2. The Dirichlet Problem for the Unit Disk
  3. Vibrations in Mechanical Systems
  4. The Fourier Transform
  5. The Laplace Transform
  6. Laplace Transforms of Derivatives and Integrals
  7. Shifting Theorems and the Step Function
  8. Multiplication and Division by t
  9. Inverting the Laplace Transform
  10. Convolution

 

Return to the Complex Analysis Project

 
 

 
 History of the Undergraduate Modules  

 

         The undergraduate modules were started in 2003, and since that early beginning it has been replaced

several times. The current version is under continuous upgrading and improvement. If you are one to notice

all the details then you probably will find some remnants dated 2003 and the most current version of items

dated 2012. But you need not worry about the time line because the core material in complex analysis has not

changed much in the past sixty years and some currently available books have actually made their 60th year

milestone. We cannot brag to have such longevity and are just thankful that our textbook has just achieved it's

30th year milestone. There have been significant improvements in the textbook since 1982. Noteworthy is the

new Chapter 9:
The Z-transform and it's applications to Difference Equations and Digital Signal Filters.


          We try to keep things up to date and this complex analysis web site is one way to do it. You will find

several instances where the content of the web site goes significantly beyond the material in the textbook,

e. g.
Harmonic Functions and their Riemann Sheets in Section 3.3 , and the new 3-D graphical visualizations

for the residue calculus involving
Trigonometric Integrals , Rational Functions, Improper Trig. Integrals,

Indented Contours, and Branch Points. This is intentional since it allows us to present more details for the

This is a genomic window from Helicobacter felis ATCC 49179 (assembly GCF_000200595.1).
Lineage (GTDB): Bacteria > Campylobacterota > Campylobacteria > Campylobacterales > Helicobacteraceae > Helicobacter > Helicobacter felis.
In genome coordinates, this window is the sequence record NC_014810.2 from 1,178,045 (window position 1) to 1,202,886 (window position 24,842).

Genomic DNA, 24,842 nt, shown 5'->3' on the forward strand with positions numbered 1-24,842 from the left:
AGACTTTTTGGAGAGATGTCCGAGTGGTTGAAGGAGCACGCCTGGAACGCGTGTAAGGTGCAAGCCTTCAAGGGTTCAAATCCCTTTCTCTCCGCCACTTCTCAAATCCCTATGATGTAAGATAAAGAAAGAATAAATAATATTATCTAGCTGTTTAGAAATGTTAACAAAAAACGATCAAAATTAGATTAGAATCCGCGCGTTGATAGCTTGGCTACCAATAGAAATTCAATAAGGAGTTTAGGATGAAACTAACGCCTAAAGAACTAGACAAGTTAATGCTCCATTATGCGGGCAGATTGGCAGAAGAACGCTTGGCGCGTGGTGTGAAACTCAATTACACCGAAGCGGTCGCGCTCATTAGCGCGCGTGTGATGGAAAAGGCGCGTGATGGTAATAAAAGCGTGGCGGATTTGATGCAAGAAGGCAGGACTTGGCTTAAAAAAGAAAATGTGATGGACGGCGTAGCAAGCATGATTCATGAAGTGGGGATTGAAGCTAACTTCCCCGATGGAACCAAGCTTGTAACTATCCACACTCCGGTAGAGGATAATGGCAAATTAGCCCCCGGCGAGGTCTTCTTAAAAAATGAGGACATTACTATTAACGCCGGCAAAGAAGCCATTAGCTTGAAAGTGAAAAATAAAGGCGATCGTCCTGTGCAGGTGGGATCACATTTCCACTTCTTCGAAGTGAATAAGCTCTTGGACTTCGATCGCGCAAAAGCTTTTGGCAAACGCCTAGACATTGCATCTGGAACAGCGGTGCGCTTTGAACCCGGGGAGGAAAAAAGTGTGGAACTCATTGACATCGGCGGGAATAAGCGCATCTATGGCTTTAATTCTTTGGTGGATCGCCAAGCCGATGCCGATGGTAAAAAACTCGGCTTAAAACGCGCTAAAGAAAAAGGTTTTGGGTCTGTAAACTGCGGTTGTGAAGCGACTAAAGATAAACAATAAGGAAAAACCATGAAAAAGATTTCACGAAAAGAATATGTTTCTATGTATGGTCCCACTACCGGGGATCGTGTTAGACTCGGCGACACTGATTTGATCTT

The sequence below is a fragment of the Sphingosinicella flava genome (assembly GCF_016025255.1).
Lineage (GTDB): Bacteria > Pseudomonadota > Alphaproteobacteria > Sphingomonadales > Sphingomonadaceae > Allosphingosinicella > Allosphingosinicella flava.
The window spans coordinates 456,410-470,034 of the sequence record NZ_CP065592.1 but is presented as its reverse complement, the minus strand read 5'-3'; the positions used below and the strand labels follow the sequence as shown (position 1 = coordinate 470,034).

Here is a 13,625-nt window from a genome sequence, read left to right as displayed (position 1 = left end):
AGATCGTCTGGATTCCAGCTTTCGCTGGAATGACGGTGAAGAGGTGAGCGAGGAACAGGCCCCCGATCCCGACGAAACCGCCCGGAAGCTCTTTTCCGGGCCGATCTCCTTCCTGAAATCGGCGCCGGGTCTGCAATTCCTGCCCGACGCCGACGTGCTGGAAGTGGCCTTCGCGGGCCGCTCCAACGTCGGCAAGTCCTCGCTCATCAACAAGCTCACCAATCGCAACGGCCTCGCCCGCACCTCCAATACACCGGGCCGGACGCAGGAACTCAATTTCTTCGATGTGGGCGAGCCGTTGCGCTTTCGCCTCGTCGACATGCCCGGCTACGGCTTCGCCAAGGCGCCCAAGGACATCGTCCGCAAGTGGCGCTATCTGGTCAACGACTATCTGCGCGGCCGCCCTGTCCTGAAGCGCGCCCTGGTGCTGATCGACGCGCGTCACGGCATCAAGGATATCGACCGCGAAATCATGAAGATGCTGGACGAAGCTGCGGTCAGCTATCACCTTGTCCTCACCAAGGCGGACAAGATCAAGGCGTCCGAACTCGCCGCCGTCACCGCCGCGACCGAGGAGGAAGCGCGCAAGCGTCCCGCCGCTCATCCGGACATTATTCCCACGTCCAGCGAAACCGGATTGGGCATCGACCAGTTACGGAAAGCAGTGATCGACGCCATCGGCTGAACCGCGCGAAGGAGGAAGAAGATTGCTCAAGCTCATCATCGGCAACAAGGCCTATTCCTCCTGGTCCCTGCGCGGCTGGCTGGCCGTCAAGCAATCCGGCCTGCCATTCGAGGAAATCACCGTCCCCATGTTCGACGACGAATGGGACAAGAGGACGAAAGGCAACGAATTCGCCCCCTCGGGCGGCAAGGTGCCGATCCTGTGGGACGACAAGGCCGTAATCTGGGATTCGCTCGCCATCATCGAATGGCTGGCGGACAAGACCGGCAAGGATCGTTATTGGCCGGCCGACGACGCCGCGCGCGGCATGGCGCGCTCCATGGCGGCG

solutions to the examples and exercises. Also you will notice that we have illustrated how to use Mathematica

and Maple as a pedagogical tool for teaching and exploring concepts the in complex analysis. Although these

details are much too extensive to print in any textbook, they are easy to squeeze in on the web pages.

For certain we can say that our book is the first to have included MapleTM and MathematicaTM supplements.



        You are welcome to correspond with us on matters regarding the content and any suggestions you have

or typos you may find.   You are welcome to correspond with us by mail or e-mail.

                    Prof. John  H.  Mathews  
                    Department of Mathematics  
                    California State University Fullerton  
                    Fullerton, CA  92634  
                    mathews@fullerton.edu  

                    
Prof. Russell W. Howell  
                    Mathematics & Computer Science Department  
                    Westmont  College  
                    Santa Barbara,  CA  93108  
                    howell@westmont.edu  

 

   

 

 

 

 

 

 

 

 

 

 

 

 

 

 

 

 

This material is coordinated with our book Complex Analysis for Mathematics and Engineering.

 

 

 

 

 

 

 

 

 

 

 

 

 

 

 

 

 

 

 

 

 

 

 

(c) 2012 John H. Mathews, Russell W. Howell